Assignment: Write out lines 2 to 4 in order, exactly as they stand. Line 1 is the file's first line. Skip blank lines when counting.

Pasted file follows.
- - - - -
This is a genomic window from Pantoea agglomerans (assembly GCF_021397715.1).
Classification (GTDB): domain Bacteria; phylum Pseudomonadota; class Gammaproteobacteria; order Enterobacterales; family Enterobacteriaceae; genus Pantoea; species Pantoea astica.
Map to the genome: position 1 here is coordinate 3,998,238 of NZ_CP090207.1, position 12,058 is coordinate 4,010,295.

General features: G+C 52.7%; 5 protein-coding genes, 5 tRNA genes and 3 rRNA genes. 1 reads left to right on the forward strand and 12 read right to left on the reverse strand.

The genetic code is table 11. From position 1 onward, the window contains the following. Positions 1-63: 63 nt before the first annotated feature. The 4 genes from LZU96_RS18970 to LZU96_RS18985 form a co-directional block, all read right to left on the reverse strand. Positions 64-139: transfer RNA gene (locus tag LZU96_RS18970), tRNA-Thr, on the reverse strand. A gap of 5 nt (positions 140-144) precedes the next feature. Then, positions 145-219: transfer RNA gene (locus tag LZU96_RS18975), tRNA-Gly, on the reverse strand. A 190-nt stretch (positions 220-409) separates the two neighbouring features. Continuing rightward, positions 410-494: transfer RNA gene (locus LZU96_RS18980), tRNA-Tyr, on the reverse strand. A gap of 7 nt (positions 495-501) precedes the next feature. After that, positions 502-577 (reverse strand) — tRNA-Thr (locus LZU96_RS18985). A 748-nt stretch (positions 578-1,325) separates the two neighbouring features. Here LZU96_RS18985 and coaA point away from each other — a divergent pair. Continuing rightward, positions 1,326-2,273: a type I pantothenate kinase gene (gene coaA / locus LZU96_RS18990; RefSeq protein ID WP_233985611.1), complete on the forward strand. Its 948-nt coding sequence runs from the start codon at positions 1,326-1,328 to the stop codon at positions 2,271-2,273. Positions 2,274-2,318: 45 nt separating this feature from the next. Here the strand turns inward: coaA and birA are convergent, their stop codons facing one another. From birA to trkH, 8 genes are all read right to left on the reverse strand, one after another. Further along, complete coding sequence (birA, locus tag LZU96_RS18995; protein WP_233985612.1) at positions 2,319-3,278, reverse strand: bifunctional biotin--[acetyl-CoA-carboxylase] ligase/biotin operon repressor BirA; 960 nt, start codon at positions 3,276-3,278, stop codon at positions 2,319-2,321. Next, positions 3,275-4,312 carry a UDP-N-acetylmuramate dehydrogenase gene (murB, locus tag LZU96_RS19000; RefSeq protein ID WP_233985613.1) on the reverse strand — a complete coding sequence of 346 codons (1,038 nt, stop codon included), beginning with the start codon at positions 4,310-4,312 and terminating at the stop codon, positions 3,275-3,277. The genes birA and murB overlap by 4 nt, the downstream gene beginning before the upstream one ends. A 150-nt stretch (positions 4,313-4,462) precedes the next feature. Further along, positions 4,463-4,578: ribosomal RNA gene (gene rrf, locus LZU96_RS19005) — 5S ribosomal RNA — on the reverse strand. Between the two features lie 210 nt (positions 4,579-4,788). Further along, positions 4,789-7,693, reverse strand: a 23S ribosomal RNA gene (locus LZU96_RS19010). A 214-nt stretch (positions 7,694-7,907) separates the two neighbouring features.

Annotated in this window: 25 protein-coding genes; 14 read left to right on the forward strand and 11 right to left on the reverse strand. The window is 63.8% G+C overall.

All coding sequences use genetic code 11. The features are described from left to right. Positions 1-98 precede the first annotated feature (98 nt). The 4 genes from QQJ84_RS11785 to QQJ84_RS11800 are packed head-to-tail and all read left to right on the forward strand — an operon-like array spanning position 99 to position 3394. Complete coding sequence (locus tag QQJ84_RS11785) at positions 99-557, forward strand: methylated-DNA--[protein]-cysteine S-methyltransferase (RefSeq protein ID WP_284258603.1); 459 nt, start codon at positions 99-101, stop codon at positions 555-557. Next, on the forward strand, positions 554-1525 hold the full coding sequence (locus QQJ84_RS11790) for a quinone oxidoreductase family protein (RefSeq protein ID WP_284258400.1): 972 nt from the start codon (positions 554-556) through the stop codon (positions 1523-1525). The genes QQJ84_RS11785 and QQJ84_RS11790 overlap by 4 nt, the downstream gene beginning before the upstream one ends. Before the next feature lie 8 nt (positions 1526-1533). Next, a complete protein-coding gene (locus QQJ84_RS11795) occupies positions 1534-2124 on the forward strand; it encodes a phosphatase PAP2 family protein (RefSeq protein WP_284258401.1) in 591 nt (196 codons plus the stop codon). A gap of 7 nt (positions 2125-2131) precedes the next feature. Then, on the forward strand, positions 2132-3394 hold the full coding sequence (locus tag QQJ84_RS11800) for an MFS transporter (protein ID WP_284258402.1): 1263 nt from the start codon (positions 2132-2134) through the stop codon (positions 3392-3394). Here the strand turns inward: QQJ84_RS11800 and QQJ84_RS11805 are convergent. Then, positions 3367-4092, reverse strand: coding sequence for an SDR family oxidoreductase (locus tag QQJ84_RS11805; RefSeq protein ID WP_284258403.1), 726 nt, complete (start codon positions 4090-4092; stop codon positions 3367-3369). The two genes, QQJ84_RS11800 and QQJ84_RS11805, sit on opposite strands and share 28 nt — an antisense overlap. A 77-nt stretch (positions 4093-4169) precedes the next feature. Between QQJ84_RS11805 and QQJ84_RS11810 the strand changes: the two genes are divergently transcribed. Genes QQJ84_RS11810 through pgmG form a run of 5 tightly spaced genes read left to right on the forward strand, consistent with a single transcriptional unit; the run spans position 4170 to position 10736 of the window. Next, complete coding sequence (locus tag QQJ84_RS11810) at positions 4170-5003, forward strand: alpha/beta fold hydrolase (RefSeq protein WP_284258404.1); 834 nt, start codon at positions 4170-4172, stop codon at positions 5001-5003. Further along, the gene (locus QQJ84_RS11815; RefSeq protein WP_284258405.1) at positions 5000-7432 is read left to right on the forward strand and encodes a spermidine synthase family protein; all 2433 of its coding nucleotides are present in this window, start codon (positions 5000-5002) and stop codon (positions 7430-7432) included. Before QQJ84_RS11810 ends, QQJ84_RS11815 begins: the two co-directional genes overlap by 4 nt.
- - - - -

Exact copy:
Classification (GTDB): domain Bacteria; phylum Pseudomonadota; class Gammaproteobacteria; order Enterobacterales; family Enterobacteriaceae; genus Pantoea; species Pantoea astica.
Map to the genome: position 1 here is coordinate 3,998,238 of NZ_CP090207.1, position 12,058 is coordinate 4,010,295.

General features: G+C 52.7%; 5 protein-coding genes, 5 tRNA genes and 3 rRNA genes. 1 reads left to right on the forward strand and 12 read right to left on the reverse strand.